2 Revilla supporters killed in Cavite ambushBy Maricar Cinco
Inquirer Southern Luzon
CAMP VICENTE LIM—Two people were killed while a village official was wounded after unidentified armed men ambushed a group of supporters of the Revilla political clan right in their Bacoor City bailiwick late Thursday.
Sen. Ramon Revilla Jr. on Saturday blamed politics and alleged police inaction for the ambush that killed their supporters.
Catherine Palabrica, 44, the village chief of Bacoor’s Barangay Queens Row Central, survived the attack, but her brother-in-law, Bobby Palabrica, and another companion, Reynaldo Primero, died of multiple gunshot wounds.
Bacoor City police chief Supt. Ronaldo Mendoza said the victims were returning from a political meeting when their Toyota Revo was stopped by four unidentified men on board two motorcycles in Barangay Queens Row West at 8 p.m. on Thursday.
The gunmen opened fire, hitting Bobby and Primero, who were seated in front.
The three victims were rushed to St. Dominic’s Hospital in Bacoor but Bobby and Primero died a few hours later.
Palabrica is a supporter of the senator’s brother, Bacoor City Mayor Strike Revilla, who is running for reelection.
The senator’s wife, Lani Mercado, is Bacoor’s lone district representative who is also seeking reelection in May. The couple’s son, Jolo, is running for vice governor of Cavite as the running mate of reelectionist Gov. Jonvic Remulla.
The Remulla-Revilla tandem is pitted against Imus Rep. Erineo “Ayong” Maliksi, who is seeking to make a comeback as governor, with Jay Lacson, the son of Sen. Panfilo Lacson, as his running mate.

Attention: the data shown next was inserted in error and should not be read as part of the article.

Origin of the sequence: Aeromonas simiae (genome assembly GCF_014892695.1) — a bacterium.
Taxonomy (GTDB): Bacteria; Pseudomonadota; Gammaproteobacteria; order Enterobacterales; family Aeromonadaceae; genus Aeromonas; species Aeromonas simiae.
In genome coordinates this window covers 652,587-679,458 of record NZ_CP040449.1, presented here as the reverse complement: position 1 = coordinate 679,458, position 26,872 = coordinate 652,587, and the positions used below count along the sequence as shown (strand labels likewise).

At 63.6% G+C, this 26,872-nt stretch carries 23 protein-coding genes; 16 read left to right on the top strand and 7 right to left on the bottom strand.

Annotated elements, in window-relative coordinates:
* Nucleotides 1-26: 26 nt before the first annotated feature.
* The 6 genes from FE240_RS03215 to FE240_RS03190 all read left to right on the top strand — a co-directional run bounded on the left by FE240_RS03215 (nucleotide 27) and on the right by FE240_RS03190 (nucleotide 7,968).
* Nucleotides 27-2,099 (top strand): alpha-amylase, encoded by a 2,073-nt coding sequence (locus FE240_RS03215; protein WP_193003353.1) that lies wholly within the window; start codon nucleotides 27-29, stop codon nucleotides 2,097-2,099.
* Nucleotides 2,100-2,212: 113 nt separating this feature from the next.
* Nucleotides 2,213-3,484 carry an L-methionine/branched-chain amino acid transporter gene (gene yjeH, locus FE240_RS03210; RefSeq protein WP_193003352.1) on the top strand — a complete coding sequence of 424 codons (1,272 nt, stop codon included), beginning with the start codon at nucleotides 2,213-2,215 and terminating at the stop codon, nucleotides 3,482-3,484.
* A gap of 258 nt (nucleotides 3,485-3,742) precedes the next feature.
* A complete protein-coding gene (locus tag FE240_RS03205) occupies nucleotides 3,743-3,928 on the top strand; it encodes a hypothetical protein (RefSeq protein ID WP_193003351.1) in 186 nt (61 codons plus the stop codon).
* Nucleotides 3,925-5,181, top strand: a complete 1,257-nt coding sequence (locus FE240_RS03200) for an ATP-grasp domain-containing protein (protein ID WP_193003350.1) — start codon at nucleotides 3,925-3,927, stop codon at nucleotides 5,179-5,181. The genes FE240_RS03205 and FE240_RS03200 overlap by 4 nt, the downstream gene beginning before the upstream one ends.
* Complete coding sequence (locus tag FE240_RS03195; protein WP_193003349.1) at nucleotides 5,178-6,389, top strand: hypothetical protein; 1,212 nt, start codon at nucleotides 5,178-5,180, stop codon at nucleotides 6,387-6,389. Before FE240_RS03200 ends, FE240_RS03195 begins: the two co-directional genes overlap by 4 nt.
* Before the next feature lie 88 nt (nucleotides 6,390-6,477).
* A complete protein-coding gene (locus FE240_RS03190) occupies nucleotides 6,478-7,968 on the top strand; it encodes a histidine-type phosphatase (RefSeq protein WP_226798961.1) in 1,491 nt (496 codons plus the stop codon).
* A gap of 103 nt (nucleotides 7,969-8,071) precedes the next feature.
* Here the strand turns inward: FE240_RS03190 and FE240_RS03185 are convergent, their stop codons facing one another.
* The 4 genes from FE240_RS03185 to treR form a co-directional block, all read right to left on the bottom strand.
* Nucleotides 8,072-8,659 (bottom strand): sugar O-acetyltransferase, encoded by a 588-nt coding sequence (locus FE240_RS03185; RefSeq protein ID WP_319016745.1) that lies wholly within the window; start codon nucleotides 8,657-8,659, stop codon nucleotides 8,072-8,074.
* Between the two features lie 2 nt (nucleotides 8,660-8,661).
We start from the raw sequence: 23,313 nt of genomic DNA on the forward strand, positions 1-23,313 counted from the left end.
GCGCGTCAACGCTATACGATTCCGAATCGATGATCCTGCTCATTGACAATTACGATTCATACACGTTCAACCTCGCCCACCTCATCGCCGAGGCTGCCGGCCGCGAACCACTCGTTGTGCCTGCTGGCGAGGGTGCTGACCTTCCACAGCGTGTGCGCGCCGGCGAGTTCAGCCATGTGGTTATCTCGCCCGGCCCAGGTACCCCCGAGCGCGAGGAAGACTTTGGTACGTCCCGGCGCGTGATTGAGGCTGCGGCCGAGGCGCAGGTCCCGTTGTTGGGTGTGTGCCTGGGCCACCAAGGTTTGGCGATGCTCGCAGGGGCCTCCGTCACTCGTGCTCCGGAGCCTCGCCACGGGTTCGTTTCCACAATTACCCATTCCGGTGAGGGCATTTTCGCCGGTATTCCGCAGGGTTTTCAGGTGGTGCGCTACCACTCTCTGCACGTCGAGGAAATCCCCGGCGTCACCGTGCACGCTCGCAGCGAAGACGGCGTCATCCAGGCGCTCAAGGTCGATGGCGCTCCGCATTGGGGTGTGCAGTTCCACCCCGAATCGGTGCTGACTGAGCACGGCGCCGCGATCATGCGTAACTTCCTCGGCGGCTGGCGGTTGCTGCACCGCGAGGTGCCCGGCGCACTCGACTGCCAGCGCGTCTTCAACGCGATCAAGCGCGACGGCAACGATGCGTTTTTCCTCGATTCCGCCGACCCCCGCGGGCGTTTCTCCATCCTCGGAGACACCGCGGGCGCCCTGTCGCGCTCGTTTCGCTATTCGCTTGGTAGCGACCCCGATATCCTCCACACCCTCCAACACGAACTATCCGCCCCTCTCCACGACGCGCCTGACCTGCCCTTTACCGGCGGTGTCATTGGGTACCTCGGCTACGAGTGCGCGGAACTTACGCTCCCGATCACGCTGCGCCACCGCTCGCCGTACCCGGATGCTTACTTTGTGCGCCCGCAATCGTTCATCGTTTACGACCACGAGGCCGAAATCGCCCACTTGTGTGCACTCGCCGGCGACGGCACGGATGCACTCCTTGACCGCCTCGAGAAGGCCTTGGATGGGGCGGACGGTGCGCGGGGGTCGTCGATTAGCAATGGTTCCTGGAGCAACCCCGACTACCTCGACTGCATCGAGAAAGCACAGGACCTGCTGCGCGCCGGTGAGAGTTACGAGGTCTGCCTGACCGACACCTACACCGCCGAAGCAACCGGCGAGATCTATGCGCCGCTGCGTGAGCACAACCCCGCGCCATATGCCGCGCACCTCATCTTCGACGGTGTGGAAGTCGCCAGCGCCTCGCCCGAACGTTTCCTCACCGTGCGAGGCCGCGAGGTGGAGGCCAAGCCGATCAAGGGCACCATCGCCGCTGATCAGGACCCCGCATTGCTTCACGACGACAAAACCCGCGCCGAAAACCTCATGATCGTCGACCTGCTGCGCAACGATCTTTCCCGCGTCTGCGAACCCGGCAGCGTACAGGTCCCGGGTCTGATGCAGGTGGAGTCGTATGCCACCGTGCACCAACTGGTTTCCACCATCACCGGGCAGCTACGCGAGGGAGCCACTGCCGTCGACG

The Revillas, who are members of Lakas-Kampi, have coalesced with Remulla for the May elections, forming a local party called the Magdalo Coalition.
Maliksi and Lacson are running with the ruling Liberal Party (LP).
In a statement the Revillas released on Saturday, Lani said the ambush was a “desperate” attempt of their political opponents to scare their supporters.
Senator Revilla accused the Cavite police of bias for some politicians, deploring their alleged inaction on reports of incidents of political harassment.
Mendoza said it was too early to conclude that the incident was politically motivated, even as he stressed the police were “considering all possible angles” in the investigation.
“We have to evaluate every evidence and statement first before making any conclusion. Right now our investigation is still ongoing,” he said in a phone interview.
Mayor Revilla, in the same Revilla family statement, called on the National Bureau of Investigation to step in, noting the alleged lapses in the police’s handling of the crime scene.
The mayor said Bacoor’s policemen removed the victims’ vehicle even before the arrival of the scene of the crime operatives at the scene.
But Mendoza said the residents who assisted the injured were the ones who used the vehicle to take the victims to the hospital.